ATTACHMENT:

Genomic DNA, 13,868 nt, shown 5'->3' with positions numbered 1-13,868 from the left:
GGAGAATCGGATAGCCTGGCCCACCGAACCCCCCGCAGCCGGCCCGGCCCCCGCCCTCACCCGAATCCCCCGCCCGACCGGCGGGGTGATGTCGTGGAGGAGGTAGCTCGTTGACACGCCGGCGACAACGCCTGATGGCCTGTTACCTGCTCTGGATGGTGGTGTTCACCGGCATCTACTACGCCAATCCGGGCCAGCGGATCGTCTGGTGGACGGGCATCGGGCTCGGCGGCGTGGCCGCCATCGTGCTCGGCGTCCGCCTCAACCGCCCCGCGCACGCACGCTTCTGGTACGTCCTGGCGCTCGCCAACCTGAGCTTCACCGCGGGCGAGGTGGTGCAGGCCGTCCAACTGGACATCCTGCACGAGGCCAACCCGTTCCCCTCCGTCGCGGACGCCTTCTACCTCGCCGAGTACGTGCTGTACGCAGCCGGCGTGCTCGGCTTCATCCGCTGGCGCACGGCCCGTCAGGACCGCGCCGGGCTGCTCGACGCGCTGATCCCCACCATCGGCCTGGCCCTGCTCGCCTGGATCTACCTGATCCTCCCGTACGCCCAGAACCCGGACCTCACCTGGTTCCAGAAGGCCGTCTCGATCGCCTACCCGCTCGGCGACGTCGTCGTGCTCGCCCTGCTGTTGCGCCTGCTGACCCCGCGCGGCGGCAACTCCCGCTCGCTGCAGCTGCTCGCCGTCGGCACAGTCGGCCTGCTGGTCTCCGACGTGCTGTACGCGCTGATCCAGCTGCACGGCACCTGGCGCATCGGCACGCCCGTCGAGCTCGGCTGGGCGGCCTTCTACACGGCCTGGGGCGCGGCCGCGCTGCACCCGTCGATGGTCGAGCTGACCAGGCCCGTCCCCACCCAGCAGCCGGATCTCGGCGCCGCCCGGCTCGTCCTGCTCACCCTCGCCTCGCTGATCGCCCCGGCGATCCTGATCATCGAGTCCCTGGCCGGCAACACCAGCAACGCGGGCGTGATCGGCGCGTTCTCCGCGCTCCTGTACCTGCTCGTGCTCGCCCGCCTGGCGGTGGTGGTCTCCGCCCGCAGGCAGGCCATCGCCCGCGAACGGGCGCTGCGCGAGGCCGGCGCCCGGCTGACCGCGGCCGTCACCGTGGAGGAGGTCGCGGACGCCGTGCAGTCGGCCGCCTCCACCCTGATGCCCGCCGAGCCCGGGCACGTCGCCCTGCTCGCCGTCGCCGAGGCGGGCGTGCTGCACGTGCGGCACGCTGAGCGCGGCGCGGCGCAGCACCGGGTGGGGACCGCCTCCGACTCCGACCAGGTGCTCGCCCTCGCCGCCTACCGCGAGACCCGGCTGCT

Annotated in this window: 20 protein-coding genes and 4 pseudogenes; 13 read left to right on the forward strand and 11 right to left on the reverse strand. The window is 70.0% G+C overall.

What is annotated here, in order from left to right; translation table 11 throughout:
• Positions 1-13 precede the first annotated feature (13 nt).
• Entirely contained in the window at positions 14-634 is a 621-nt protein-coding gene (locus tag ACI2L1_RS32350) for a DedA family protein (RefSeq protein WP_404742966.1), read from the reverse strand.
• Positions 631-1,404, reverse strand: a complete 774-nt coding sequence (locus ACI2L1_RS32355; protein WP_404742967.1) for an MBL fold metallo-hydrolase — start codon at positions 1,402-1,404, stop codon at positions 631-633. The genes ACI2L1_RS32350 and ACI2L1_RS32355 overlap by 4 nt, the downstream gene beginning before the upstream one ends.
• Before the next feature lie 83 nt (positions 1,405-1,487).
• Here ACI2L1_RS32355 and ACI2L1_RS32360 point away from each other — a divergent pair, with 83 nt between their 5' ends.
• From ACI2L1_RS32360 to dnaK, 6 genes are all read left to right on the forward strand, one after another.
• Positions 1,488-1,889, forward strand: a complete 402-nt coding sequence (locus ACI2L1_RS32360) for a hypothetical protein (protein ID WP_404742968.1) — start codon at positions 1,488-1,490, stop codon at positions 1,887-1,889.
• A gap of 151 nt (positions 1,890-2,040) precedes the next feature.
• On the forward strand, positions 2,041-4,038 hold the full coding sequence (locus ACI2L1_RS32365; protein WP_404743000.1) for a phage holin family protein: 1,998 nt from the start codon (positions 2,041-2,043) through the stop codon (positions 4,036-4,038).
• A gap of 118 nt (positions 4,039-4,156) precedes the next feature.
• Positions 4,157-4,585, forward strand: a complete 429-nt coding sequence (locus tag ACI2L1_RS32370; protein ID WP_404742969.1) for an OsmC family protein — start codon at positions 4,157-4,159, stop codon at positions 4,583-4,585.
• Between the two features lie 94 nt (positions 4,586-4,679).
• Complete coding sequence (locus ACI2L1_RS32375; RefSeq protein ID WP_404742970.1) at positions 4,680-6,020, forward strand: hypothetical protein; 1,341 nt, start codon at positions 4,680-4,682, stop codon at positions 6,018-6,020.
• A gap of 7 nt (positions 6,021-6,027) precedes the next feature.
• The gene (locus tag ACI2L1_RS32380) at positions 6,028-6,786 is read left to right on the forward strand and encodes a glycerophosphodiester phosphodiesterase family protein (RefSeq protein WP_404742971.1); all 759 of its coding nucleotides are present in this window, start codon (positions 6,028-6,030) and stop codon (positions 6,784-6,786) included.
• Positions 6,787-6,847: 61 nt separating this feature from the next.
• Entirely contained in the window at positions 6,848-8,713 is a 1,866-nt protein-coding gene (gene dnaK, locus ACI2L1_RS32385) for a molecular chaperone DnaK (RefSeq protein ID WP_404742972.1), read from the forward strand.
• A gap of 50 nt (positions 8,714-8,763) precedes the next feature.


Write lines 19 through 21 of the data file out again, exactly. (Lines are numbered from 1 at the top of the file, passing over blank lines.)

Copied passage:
• The gene (locus tag ACI2L1_RS32380) at positions 6,028-6,786 is read left to right on the forward strand and encodes a glycerophosphodiester phosphodiesterase family protein (RefSeq protein WP_404742971.1); all 759 of its coding nucleotides are present in this window, start codon (positions 6,028-6,030) and stop codon (positions 6,784-6,786) included.
• Positions 6,787-6,847: 61 nt separating this feature from the next.
• Entirely contained in the window at positions 6,848-8,713 is a 1,866-nt protein-coding gene (gene dnaK, locus ACI2L1_RS32385) for a molecular chaperone DnaK (RefSeq protein ID WP_404742972.1), read from the forward strand.